Failing the Test

Social Media has taken over our lives. We rely on Twitter to voice our every thought, whether it should be spoken or not. Facebook is how we share the events, major and minor, of our days. Instagram is our daily and sometimes more often snapshot of our activities. Texting has surpassed having an actual conversation with another person.

We use our smartphones to save all our contacts and phone numbers, so no one must use their memory skills to remember even their own phone number. We have online calendars to plan our days and busy schedules. We use Google Maps to get us to the grocery store and back.

But has this improved our lives or made us more isolated? With Social Media, we can update our status, letting all our “friends” know that we have had a “good/bad” day, what we’ve had for dinner and with whom. We tell the world that we have been waiting in line for an “eternity” or a clerk didn’t smile big enough at us, because that is so important. We have gone to such extremes to post our lives minute by minute, that we have nothing to talk about when we are face to face with another person.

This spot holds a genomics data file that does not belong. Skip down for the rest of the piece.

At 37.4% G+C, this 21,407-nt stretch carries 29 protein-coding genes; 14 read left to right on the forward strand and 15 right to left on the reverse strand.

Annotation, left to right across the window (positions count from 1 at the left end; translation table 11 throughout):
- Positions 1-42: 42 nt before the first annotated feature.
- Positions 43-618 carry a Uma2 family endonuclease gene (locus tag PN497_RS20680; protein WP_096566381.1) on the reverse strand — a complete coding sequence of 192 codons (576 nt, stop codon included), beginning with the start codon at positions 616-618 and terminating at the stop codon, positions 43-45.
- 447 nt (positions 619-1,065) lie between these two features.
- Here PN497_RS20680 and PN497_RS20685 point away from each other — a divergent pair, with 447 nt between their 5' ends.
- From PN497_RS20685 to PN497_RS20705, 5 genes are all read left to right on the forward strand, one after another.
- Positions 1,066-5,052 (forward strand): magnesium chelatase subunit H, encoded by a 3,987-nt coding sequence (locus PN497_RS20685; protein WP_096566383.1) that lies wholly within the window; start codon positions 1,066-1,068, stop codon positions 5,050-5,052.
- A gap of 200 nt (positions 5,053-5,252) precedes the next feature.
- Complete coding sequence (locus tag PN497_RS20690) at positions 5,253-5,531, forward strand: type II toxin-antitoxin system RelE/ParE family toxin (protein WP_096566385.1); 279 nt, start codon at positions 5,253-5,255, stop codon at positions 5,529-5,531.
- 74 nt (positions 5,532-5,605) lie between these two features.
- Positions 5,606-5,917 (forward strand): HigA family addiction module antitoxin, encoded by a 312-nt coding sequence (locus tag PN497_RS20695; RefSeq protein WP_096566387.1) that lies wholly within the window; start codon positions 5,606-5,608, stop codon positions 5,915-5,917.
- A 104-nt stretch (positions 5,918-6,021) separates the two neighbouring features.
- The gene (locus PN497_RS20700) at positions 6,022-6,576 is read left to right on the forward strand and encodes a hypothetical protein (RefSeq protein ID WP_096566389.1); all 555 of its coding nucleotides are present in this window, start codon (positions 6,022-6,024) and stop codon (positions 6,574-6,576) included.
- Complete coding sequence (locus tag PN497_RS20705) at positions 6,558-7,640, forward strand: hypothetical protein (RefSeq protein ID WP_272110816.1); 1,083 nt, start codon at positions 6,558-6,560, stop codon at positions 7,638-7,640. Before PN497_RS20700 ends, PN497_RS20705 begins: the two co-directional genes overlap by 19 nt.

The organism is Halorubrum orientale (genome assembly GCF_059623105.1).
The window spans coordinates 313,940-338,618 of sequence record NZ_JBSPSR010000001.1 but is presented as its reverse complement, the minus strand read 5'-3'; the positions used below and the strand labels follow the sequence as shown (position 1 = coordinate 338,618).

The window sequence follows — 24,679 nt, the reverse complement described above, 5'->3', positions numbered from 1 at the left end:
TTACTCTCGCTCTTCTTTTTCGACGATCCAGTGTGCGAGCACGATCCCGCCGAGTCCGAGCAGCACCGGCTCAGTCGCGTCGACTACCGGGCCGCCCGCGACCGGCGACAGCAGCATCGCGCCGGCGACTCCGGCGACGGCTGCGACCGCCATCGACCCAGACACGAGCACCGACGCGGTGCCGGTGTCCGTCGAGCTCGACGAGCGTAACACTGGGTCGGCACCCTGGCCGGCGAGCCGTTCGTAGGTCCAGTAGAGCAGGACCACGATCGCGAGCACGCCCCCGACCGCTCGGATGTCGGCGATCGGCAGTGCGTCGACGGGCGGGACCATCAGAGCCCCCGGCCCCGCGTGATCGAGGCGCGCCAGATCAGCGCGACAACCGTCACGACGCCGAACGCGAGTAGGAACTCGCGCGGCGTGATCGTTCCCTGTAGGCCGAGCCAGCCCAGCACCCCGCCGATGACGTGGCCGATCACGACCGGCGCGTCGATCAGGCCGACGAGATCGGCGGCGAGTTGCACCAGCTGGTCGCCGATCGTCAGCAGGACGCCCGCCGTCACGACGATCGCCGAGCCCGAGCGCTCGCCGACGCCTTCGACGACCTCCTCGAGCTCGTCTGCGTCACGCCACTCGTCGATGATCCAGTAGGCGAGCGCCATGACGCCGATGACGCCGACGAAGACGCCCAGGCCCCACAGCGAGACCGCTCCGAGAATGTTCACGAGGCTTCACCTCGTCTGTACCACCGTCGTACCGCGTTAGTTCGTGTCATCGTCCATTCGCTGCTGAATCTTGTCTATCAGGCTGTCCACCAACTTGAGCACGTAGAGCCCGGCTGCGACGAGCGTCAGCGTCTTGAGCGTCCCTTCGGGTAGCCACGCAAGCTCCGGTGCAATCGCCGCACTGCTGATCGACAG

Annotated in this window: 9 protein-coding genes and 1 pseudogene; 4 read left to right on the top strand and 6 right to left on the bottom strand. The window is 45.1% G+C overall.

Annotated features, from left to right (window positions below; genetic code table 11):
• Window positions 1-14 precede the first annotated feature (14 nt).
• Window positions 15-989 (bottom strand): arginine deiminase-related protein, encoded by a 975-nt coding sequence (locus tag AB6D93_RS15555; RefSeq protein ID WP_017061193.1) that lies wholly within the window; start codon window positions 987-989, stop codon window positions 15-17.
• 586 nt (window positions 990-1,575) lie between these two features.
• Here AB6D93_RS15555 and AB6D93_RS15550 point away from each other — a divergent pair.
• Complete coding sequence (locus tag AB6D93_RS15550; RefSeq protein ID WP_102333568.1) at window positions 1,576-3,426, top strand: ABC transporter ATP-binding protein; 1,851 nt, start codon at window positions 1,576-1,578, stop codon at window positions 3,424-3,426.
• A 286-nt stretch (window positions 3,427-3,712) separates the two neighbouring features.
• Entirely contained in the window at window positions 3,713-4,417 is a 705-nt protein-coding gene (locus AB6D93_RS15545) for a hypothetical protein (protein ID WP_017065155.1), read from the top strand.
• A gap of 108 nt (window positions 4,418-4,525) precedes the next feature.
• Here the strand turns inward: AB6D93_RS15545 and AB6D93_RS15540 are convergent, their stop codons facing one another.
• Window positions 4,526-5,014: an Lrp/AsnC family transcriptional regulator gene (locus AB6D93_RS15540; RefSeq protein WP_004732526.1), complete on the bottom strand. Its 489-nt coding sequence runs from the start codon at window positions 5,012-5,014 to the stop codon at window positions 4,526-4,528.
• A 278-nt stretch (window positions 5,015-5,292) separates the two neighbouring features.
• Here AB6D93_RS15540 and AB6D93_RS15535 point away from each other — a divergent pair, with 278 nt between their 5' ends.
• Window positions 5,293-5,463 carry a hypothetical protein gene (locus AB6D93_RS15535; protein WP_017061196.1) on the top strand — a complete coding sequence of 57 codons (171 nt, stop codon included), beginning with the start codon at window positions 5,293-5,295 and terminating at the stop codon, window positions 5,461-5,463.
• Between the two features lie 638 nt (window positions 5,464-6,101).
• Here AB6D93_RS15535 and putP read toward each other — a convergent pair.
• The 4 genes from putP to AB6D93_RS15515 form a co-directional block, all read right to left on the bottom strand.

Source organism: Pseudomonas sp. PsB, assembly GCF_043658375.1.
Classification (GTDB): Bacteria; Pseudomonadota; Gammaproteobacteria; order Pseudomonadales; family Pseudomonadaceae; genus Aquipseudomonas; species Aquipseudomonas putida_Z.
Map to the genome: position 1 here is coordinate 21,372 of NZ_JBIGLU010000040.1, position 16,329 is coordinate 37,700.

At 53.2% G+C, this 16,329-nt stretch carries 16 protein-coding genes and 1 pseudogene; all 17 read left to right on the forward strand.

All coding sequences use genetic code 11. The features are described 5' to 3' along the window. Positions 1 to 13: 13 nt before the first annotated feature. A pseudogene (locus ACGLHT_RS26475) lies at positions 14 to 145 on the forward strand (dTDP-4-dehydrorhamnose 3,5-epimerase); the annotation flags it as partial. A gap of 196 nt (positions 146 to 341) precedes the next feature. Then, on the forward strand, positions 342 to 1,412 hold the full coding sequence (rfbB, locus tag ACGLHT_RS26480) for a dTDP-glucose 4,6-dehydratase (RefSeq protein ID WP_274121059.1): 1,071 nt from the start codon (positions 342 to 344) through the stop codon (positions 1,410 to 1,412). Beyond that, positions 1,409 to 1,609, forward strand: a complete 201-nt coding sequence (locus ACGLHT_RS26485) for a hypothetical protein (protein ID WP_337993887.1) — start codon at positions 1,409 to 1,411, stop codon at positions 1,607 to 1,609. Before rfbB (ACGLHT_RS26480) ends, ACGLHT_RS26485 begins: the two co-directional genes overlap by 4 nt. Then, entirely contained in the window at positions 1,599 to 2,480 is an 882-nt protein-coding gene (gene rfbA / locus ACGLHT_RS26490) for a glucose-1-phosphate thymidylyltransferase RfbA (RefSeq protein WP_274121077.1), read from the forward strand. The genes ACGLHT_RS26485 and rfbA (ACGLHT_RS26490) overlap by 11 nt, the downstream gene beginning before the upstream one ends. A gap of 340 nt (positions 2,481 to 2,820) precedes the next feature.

My birthday was this month and I tried something, I made my birthday private, only visible to me. I thought that this way I wouldn’t get birthday wishes from people who don’t really know me or even care about me, but I would get birthday wishes from family and close friends, because I was sure that those would remember. Well I was wrong, only three family members and one friend remembered.

So much for that experiment, what did it prove? That I wasn’t important enough to be remembered, or that everyone is so busy that no one had time to call? Or have we become so dependent on Social Media, that if we don’t get a notification of some calendar event, it doesn’t exist? Maybe what’s more important, is why do I care?